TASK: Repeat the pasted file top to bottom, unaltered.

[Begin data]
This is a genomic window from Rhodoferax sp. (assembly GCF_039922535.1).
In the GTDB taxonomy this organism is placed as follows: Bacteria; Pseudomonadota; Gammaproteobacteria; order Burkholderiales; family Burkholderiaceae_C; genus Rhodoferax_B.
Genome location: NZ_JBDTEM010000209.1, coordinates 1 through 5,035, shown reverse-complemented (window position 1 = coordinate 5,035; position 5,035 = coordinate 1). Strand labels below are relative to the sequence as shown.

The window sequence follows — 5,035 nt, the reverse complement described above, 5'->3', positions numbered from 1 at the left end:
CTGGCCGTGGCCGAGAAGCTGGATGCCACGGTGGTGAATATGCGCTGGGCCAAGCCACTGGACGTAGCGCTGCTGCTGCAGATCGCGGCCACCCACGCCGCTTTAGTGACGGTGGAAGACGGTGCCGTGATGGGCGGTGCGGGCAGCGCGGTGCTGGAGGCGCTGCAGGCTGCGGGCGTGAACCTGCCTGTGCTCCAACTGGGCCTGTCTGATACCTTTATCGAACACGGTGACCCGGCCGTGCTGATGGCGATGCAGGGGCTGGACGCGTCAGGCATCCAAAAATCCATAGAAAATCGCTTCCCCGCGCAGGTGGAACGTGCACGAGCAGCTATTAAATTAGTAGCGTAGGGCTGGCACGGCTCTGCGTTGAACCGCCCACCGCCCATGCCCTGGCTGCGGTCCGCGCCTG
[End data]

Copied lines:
This is a genomic window from Rhodoferax sp. (assembly GCF_039922535.1).
In the GTDB taxonomy this organism is placed as follows: Bacteria; Pseudomonadota; Gammaproteobacteria; order Burkholderiales; family Burkholderiaceae_C; genus Rhodoferax_B.
Genome location: NZ_JBDTEM010000209.1, coordinates 1 through 5,035, shown reverse-complemented (window position 1 = coordinate 5,035; position 5,035 = coordinate 1). Strand labels below are relative to the sequence as shown.

The window sequence follows — 5,035 nt, the reverse complement described above, 5'->3', positions numbered from 1 at the left end:
CTGGCCGTGGCCGAGAAGCTGGATGCCACGGTGGTGAATATGCGCTGGGCCAAGCCACTGGACGTAGCGCTGCTGCTGCAGATCGCGGCCACCCACGCCGCTTTAGTGACGGTGGAAGACGGTGCCGTGATGGGCGGTGCGGGCAGCGCGGTGCTGGAGGCGCTGCAGGCTGCGGGCGTGAACCTGCCTGTGCTCCAACTGGGCCTGTCTGATACCTTTATCGAACACGGTGACCCGGCCGTGCTGATGGCGATGCAGGGGCTGGACGCGTCAGGCATCCAAAAATCCATAGAAAATCGCTTCCCCGCGCAGGTGGAACGTGCACGAGCAGCTATTAAATTAGTAGCGTAGGGCTGGCACGGCTCTGCGTTGAACCGCCCACCGCCCATGCCCTGGCTGCGGTCCGCGCCTG